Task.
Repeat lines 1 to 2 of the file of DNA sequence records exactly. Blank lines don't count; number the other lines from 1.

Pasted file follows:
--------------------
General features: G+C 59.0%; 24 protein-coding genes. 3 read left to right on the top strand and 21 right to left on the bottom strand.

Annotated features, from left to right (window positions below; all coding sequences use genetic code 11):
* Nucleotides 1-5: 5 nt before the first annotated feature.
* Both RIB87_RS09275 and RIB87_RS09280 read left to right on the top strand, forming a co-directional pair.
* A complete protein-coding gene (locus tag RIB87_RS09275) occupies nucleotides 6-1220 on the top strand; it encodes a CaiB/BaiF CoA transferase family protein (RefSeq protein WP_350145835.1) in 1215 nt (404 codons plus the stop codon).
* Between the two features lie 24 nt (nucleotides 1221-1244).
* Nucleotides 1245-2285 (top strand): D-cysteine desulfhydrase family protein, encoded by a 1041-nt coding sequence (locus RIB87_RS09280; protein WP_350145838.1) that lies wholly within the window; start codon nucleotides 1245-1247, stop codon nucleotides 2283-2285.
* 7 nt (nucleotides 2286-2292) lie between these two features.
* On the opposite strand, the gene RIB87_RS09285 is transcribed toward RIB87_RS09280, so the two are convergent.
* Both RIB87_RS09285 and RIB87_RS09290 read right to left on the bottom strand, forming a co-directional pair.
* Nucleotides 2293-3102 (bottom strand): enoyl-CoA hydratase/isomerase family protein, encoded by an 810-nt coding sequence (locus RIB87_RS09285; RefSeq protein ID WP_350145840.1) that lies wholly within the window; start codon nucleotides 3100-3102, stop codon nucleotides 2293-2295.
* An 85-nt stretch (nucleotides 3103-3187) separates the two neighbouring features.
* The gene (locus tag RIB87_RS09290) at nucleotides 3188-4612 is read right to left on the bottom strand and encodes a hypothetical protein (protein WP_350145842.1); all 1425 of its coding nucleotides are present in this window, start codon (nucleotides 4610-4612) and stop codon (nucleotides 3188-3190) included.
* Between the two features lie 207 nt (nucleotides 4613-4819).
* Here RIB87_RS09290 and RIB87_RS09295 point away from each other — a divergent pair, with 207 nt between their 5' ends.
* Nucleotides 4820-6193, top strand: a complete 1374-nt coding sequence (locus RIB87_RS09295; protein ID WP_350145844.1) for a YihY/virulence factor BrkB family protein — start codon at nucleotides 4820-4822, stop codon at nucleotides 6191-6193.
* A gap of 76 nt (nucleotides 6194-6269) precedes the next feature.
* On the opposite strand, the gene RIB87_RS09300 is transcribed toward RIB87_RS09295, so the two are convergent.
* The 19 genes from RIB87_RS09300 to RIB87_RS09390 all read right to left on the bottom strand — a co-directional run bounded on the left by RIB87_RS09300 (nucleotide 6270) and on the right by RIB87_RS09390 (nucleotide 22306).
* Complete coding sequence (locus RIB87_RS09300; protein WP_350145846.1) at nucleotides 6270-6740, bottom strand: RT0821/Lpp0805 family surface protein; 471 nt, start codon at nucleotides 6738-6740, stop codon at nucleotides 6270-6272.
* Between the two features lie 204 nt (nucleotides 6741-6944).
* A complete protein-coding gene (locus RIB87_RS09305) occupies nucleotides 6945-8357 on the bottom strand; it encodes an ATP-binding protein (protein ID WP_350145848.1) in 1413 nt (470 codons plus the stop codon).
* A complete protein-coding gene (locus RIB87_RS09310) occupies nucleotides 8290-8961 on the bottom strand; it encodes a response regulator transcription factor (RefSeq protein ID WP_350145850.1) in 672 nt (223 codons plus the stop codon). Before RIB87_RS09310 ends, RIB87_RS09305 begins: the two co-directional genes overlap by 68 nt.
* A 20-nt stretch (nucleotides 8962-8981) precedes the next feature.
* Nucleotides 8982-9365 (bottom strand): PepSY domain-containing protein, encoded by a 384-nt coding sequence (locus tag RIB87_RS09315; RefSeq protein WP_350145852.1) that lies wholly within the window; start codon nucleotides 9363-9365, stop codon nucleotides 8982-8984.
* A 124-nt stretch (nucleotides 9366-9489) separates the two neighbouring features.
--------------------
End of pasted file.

General features: G+C 59.0%; 24 protein-coding genes. 3 read left to right on the top strand and 21 right to left on the bottom strand.

Annotated features, from left to right (window positions below; all coding sequences use genetic code 11):